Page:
**Uncertainty in predictions**: As we will see below, the Bayesian Neural Network informs us about the uncertainty in its predictions. I think uncertainty is an underappreciated concept in Machine Learning as it’s clearly important for real-world applications. But it could also be useful in training. For example, we could train the model specifically on samples it is most uncertain about.**Uncertainty in representations**: We also get uncertainty estimates of our weights which could inform us about the stability of the learned representations of the network.**Regularization with priors**: Weights are often L2-regularized to avoid overfitting, this very naturally becomes a Gaussian prior for the weight coefficients. We could, however, imagine all kinds of other priors, like spike-and-slab to enforce sparsity (this would be more like using the L1-norm).**Transfer learning with informed priors**: If we wanted to train a network on a new object recognition data set, we could bootstrap the learning by placing informed priors centered around weights retrieved from other pre-trained networks, like GoogLeNet [Szegedy*et al.*, 2014].**Hierarchical Neural Networks**: A very powerful approach in Probabilistic Programming is hierarchical modeling that allows pooling of things that were learned on sub-groups to the overall population (see Hierarchical Linear Regression in PyMC3). Applied to Neural Networks, in hierarchical data sets, we could train individual neural nets to specialize on sub-groups while still being informed about representations of the overall population. For example, imagine a network trained to classify car models from pictures of cars. We could train a hierarchical neural network where a sub-neural network is trained to tell apart models from only a single manufacturer. The intuition being that all cars from a certain manufactures share certain similarities so it would make sense to train individual networks that specialize on brands. However, due to the individual networks being connected at a higher layer, they would still share information with the other specialized sub-networks about features that are useful to all brands. Interestingly, different layers of the network could be informed by various levels of the hierarchy –*e.g.*early layers that extract visual lines could be identical in all sub-networks while the higher-order representations would be different. The hierarchical model would learn all that from the data.**Other hybrid architectures**: We can more freely build all kinds of neural networks. For example, Bayesian non-parametrics could be used to flexibly adjust the size and shape of the hidden layers to optimally scale the network architecture to the problem at hand during training. Currently, this requires costly hyper-parameter optimization and a lot of tribal knowledge.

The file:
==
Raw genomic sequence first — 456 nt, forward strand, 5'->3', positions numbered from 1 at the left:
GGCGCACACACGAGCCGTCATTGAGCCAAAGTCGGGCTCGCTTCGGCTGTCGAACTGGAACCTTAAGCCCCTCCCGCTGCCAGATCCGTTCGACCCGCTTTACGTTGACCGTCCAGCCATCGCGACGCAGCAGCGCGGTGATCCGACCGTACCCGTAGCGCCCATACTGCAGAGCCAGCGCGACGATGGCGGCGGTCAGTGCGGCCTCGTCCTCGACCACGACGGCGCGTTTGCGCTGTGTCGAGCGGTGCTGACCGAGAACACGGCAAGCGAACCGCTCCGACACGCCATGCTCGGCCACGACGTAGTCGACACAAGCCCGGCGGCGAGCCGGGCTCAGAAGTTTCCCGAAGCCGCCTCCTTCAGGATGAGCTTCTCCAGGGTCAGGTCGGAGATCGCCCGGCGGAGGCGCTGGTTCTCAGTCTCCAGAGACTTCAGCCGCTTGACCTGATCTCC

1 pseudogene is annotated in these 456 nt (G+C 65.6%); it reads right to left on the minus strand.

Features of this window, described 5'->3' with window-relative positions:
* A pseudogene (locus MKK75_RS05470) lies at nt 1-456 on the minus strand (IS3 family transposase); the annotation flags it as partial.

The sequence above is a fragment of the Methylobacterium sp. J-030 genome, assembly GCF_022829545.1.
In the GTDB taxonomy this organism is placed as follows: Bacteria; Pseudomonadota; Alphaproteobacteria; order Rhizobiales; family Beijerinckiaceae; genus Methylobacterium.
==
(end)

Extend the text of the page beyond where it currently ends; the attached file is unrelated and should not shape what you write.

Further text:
## Bayesian Neural Networks in PyMC#